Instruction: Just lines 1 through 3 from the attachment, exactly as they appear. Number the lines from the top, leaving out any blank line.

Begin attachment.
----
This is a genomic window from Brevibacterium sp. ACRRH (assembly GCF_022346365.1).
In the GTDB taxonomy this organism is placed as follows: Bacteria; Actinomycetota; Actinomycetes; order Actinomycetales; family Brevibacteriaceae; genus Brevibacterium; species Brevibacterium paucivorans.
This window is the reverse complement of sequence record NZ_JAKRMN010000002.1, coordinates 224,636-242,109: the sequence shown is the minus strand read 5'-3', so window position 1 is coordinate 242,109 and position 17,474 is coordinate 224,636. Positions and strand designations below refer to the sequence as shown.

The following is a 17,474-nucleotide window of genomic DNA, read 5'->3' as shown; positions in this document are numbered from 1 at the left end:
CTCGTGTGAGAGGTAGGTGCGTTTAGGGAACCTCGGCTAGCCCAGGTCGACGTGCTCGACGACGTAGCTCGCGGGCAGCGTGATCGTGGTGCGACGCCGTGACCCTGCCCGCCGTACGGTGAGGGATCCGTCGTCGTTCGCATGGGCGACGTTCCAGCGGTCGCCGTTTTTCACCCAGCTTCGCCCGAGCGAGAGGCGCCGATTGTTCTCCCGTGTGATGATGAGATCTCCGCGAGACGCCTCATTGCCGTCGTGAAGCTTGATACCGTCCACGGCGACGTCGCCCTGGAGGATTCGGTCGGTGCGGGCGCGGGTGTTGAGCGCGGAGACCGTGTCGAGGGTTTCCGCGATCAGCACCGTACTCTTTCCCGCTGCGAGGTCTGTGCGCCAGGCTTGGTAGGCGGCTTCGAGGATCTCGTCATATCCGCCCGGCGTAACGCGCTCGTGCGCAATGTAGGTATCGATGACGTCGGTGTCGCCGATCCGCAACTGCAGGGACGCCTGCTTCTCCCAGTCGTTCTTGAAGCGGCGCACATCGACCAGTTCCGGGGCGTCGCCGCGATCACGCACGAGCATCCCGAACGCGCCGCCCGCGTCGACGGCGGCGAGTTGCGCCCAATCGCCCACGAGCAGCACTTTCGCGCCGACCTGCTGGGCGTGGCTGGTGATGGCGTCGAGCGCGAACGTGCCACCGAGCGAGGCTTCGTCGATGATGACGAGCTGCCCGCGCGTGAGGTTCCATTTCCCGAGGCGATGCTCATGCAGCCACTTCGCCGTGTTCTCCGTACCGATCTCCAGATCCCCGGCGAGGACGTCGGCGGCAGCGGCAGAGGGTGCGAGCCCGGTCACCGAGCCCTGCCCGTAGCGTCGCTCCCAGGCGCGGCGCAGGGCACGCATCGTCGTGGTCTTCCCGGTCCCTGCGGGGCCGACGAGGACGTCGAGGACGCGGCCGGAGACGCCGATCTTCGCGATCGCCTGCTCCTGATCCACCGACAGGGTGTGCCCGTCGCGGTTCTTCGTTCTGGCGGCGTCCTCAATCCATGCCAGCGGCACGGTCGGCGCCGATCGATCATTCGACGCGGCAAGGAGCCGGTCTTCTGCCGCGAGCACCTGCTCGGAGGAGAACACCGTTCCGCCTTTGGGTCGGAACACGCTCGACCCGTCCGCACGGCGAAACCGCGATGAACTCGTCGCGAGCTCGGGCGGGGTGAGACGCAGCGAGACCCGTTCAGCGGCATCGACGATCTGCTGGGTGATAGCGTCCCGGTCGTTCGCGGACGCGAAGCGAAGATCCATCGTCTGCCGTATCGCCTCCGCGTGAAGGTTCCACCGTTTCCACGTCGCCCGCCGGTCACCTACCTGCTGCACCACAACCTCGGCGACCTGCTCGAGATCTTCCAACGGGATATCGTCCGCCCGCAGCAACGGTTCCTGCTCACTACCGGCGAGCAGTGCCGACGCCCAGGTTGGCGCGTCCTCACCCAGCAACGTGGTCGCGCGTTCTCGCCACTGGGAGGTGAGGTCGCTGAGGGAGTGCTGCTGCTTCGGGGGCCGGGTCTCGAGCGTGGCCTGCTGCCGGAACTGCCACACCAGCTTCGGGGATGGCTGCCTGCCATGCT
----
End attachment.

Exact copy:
This is a genomic window from Brevibacterium sp. ACRRH (assembly GCF_022346365.1).
In the GTDB taxonomy this organism is placed as follows: Bacteria; Actinomycetota; Actinomycetes; order Actinomycetales; family Brevibacteriaceae; genus Brevibacterium; species Brevibacterium paucivorans.
This window is the reverse complement of sequence record NZ_JAKRMN010000002.1, coordinates 224,636-242,109: the sequence shown is the minus strand read 5'-3', so window position 1 is coordinate 242,109 and position 17,474 is coordinate 224,636. Positions and strand designations below refer to the sequence as shown.